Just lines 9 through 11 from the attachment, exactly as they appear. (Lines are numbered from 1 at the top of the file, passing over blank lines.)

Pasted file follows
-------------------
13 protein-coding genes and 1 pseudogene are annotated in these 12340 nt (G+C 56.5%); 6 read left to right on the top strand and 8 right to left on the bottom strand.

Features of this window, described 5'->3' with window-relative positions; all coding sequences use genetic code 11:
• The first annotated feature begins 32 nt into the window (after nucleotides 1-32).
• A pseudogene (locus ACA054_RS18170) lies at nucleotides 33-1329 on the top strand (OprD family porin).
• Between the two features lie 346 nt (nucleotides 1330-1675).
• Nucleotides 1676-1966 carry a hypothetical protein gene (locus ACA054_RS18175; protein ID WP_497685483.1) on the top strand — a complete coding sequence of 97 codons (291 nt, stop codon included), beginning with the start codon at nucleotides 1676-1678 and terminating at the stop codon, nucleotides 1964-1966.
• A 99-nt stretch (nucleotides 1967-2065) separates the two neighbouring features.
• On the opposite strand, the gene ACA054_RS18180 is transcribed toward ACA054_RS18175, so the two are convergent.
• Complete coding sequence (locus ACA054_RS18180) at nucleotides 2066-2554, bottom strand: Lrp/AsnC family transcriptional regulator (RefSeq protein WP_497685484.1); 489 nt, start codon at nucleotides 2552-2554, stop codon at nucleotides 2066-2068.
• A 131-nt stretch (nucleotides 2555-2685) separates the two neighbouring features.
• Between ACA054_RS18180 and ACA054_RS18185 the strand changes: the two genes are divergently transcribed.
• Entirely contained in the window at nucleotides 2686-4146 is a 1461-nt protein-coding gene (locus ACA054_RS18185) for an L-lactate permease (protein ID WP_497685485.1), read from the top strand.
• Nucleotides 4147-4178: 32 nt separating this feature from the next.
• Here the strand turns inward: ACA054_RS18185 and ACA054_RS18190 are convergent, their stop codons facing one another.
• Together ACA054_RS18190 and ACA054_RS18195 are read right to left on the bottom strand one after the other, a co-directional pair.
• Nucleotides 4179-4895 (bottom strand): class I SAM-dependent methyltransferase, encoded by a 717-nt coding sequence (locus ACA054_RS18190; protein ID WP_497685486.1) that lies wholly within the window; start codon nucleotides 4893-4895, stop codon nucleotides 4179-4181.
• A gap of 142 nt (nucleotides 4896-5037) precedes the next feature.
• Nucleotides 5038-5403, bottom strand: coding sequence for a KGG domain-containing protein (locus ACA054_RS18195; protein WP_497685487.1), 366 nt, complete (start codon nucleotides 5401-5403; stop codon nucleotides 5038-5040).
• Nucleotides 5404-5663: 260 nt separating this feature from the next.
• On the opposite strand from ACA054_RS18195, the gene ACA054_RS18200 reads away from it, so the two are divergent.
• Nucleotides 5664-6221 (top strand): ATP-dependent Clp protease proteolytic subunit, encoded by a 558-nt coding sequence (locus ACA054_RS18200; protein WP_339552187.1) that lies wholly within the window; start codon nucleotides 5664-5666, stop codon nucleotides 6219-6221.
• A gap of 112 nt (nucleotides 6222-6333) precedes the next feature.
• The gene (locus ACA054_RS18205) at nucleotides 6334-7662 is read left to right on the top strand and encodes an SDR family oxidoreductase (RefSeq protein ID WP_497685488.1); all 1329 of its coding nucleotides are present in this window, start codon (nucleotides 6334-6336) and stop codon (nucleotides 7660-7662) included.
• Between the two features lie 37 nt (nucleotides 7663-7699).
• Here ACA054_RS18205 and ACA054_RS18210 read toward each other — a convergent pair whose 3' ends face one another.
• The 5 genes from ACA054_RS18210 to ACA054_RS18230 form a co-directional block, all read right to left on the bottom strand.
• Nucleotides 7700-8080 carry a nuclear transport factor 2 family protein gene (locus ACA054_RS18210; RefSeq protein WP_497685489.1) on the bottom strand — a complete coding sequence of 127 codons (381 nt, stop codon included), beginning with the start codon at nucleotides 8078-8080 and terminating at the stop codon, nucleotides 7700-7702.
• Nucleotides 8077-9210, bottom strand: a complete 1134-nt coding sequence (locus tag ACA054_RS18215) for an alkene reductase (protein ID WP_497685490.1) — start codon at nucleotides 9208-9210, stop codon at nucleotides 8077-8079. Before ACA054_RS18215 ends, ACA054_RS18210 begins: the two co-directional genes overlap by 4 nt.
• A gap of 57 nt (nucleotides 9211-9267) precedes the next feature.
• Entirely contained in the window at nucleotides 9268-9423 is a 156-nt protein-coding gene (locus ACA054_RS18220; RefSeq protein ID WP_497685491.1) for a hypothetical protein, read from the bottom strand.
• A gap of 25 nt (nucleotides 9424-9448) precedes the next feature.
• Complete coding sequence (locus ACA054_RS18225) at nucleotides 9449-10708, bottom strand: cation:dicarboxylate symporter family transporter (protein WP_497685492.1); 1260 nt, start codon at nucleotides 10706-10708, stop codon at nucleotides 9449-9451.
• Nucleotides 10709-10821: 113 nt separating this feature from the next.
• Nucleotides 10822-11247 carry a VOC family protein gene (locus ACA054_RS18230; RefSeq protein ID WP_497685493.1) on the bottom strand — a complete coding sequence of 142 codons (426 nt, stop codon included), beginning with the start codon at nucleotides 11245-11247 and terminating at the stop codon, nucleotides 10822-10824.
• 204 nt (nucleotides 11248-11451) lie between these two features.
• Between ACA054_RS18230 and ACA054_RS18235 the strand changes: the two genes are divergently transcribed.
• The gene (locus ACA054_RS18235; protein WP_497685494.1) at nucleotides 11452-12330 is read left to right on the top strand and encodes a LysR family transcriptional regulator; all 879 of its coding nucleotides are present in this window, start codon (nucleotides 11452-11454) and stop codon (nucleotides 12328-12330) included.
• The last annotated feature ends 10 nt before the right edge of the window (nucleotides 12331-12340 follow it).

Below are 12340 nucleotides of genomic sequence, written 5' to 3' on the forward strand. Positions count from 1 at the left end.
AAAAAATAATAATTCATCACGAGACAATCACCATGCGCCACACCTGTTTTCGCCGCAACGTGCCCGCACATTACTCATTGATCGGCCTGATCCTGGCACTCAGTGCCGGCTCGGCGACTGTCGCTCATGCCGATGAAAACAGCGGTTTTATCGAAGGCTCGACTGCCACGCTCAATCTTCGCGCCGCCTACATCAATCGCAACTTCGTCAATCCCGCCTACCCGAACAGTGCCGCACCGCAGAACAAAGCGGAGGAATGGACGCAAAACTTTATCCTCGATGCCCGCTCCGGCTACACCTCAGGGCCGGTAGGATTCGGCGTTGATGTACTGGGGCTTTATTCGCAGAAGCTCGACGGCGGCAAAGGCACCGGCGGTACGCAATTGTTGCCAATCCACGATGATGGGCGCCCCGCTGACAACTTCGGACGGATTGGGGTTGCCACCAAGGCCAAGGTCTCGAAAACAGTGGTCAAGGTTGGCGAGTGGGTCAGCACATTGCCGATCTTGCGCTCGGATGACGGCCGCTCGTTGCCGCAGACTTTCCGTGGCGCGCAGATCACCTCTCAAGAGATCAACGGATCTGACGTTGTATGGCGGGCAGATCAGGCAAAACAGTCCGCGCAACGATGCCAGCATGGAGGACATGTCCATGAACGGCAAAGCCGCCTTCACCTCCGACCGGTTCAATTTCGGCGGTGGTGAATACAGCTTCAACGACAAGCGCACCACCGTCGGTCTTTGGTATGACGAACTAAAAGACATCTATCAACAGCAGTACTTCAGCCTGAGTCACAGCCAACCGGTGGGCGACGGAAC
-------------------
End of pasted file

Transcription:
• Complete coding sequence (locus ACA054_RS18180) at nucleotides 2066-2554, bottom strand: Lrp/AsnC family transcriptional regulator (RefSeq protein WP_497685484.1); 489 nt, start codon at nucleotides 2552-2554, stop codon at nucleotides 2066-2068.
• A 131-nt stretch (nucleotides 2555-2685) separates the two neighbouring features.
• Between ACA054_RS18180 and ACA054_RS18185 the strand changes: the two genes are divergently transcribed.